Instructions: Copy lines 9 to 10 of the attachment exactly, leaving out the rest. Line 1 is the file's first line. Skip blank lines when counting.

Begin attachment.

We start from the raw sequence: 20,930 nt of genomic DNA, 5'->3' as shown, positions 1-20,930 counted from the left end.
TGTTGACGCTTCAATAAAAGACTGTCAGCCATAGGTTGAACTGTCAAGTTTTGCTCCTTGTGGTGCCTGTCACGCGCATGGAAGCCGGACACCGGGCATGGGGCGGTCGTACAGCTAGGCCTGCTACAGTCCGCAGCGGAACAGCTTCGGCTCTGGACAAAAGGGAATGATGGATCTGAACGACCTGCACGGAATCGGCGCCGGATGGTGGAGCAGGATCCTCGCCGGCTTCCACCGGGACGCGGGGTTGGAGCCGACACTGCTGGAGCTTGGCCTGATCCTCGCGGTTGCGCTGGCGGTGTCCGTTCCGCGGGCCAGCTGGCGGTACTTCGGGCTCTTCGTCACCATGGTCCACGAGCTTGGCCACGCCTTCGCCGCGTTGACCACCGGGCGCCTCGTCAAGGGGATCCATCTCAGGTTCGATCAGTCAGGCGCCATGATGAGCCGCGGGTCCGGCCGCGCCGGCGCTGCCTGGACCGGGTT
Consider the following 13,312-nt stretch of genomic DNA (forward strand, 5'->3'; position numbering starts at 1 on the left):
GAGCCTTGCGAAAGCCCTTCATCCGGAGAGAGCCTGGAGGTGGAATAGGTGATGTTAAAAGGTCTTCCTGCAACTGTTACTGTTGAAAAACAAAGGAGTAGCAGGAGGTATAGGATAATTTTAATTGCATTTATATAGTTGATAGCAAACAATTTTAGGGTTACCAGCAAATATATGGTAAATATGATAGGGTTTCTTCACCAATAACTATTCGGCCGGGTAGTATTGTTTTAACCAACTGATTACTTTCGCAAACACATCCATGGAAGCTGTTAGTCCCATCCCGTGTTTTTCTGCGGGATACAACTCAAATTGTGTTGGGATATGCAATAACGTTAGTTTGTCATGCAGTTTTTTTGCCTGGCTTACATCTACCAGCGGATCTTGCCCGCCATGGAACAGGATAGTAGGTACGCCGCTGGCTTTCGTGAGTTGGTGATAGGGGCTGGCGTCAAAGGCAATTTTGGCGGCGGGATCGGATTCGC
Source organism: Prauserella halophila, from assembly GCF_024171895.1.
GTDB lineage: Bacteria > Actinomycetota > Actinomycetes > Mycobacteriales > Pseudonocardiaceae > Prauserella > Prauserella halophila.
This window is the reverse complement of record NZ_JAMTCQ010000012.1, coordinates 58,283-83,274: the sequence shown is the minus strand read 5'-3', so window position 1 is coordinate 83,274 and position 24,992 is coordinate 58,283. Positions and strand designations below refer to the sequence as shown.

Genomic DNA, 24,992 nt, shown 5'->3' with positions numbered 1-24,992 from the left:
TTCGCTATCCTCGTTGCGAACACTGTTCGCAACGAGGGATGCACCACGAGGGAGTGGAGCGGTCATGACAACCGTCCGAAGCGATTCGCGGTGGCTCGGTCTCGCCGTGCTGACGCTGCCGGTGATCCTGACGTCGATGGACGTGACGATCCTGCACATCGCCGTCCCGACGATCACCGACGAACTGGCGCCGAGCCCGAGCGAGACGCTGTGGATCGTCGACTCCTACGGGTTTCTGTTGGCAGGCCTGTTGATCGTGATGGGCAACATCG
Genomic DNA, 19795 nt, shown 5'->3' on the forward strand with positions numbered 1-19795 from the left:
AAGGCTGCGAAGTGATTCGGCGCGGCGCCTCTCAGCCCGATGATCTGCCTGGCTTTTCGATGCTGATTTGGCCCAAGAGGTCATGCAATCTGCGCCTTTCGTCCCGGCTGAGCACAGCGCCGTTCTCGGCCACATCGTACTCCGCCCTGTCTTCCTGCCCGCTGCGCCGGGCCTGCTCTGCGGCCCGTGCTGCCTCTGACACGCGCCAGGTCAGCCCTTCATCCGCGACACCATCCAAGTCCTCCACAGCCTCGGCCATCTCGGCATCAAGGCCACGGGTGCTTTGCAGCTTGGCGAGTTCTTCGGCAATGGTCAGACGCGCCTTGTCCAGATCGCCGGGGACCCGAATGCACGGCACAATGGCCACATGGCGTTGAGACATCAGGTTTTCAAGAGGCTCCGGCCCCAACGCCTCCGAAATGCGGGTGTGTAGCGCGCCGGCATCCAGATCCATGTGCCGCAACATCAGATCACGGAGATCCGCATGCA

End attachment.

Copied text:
TTCGCTATCCTCGTTGCGAACACTGTTCGCAACGAGGGATGCACCACGAGGGAGTGGAGCGGTCATGACAACCGTCCGAAGCGATTCGCGGTGGCTCGGTCTCGCCGTGCTGACGCTGCCGGTGATCCTGACGTCGATGGACGTGACGATCCTGCACATCGCCGTCCCGACGATCACCGACGAACTGGCGCCGAGCCCGAGCGAGACGCTGTGGATCGTCGACTCCTACGGGTTTCTGTTGGCAGGCCTGTTGATCGTGATGGGCAACATCG
Genomic DNA, 19795 nt, shown 5'->3' on the forward strand with positions numbered 1-19795 from the left: